Amid spiraling fuel prices, trains are a great alternative to road-based, gas-powered transportation. But even setting aside the issue of oil price hikes, a modernized and reliable railway system is an efficient, fast, and cost-effective mode of mass transportation.
Prior to World War II, our rail transportation spanned 1,100 kilometers. The Philippine National Railways (PNR) used to run from La Union to Bicol, linking the north and south provinces of Luzon. In 2016, however, we only had about 77 kilometers of rail routes left. What was left would oftentimes be a bane rather than a boon due to frequent technical glitches and other service interruptions. As Asian megacities were developing their rail systems, ours was on the decline.
According to the Asian Development Bank (ADB), our lack of rail infrastructure has increased pressure on road transport, which carries about 98 percent of passenger traffic and 55 percent of freight in the country. Consequently, this led to road congestion especially within Metro Manila.
As part of President Rodrigo Duterte’s “Build, Build, Build” program, the Department of Transportation (DOTr) under the leadership of Secretary Arthur Tugade has been working non-stop to transform the country’s transportation system into one that will provide better mobility and connectivity across all regions.
In a span of six years, the DOTr reported 1,200 kilometers of completed and ongoing railway projects. This includes the completion of the Light Rail Transit Line 2 (LRT-2) East Extension, benefitting commuters from Manila to Antipolo and vice versa; and the ongoing construction of the Metro Rail Transit Line-7 (MRT-7), which will run from North Avenue Station to San Jose Del Monte in Bulacan and will cut travel time from two-three hours to just 35 minutes; the Metro Manila Subway, the country’s first-ever underground mass transport system that will stretch across 36-kilometers from Mindanao Avenue in Quezon City to NAIA Terminal 3 in Pasay City; and the Common Station, a 13,700-sqm. concourse area that will connect MRT-3, MRT-7, LRT-1 and the Metro Manila Subway. These three ongoing projects are set to be partially operational this year.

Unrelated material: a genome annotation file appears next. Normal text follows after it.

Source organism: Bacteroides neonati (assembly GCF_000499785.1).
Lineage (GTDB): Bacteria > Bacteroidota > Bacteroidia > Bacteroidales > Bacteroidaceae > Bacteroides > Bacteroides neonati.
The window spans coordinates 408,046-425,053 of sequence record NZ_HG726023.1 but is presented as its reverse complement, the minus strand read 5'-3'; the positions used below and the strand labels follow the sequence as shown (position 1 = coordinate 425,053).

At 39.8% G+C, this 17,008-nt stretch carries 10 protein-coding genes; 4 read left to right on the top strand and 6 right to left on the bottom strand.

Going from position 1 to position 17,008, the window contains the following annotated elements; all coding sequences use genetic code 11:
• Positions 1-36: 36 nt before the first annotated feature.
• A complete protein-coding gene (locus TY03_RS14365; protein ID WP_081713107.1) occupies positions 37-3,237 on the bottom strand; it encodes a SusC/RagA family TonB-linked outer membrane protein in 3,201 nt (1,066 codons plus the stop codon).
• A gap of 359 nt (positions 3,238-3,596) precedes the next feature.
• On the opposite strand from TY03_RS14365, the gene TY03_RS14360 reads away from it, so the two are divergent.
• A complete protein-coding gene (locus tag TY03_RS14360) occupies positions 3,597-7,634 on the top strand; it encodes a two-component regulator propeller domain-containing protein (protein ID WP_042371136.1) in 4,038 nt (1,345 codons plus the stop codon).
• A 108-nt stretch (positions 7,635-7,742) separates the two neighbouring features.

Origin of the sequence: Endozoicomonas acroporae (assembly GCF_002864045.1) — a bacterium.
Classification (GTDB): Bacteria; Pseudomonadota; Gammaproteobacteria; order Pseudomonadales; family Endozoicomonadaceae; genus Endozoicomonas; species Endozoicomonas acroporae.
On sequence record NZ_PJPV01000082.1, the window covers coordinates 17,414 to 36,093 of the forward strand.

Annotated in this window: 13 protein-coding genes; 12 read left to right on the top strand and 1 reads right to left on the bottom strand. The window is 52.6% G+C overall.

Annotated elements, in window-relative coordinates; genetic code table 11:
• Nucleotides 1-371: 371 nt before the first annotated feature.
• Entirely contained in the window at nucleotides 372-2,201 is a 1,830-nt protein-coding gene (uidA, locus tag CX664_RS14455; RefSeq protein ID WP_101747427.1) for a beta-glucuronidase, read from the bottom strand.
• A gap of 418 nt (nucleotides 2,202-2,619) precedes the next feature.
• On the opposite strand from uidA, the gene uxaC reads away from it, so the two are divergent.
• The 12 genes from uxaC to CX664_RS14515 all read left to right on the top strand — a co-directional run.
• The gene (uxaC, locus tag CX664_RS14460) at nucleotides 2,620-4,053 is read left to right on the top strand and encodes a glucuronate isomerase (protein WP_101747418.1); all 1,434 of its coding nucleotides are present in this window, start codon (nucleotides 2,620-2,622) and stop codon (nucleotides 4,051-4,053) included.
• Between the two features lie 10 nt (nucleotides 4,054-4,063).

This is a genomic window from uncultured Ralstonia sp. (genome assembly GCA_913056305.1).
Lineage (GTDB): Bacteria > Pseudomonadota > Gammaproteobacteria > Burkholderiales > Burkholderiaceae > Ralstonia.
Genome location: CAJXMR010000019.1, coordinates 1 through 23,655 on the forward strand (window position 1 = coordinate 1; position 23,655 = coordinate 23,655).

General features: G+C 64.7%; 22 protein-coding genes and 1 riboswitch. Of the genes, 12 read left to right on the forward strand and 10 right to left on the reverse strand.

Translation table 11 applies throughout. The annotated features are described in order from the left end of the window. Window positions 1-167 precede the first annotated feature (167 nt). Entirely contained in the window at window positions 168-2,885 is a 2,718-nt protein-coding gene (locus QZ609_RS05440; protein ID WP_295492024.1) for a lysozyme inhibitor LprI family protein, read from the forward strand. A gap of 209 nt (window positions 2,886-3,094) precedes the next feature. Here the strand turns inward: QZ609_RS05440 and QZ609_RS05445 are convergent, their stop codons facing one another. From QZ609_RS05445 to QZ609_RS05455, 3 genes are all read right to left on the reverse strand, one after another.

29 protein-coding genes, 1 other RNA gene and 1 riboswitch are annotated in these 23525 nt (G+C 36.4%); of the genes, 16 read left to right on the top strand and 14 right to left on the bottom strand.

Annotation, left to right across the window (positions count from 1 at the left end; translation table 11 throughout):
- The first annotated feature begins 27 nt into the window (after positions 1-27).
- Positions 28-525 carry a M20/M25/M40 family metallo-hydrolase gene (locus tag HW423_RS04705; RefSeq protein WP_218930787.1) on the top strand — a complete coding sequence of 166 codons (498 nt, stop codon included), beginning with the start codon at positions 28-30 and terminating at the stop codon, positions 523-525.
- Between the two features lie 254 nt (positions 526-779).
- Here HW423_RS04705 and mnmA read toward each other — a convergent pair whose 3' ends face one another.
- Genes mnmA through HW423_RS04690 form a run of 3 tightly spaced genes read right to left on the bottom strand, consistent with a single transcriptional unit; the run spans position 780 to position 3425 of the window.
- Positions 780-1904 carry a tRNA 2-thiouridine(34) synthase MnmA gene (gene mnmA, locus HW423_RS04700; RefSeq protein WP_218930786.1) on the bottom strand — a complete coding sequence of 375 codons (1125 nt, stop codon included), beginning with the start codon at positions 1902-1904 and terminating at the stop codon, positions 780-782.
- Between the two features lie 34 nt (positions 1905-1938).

Meanwhile, the massive rehabilitation of MRT-3 has been completed last March. There are now 22 operational trains with operating speed of 60 kilometers per hour (from the previous 25 kph). Train interval was reduced to 3.5 minutes from the previous 8-10 minutes, while ridership capacity was expanded from 200,000 to 600,000 passengers per day.
Other ongoing rail projects include the PNR Clark Phase 1, the PNR Bicol, and the Mindanao Railways. These three are seen to have partial operability by 2025.
The PNR Clark Phase 1 will connect Tutuban, Manila to Malolos, Bulacan, reducing travel time from approximately one hour and 30 minutes to just 35 minutes. This is part of the North-South Commuter Railway (NSCR) Project, which also includes the PNR Clark Phase 2 that will connect Malolos, Bulacan to Clark International Airport; and the PNR Calamba that will run from Solis, Manila to Calamba, Laguna.
According to the ADB, PNR Clark Phase 2 alone is expected to create 23,900 construction jobs. Moreover, with the expected switch from private vehicles to rail transport, the project is also seen to contribute to reducing greenhouse gas emissions by more than 60,000 tonnes of CO2 equivalent annually.
Our railway system has greatly improved in the last six years, thanks to the strong political will and commitment of the Duterte administration. In the years to come, with the commitment of the incoming administration to continue these projects, we will feel and reap the economic benefits of a reliable, safe, efficient, and seamless rail transit system that will provide more sustainable transportation, reduce travel time, and allow greater connectivity between provinces and regions.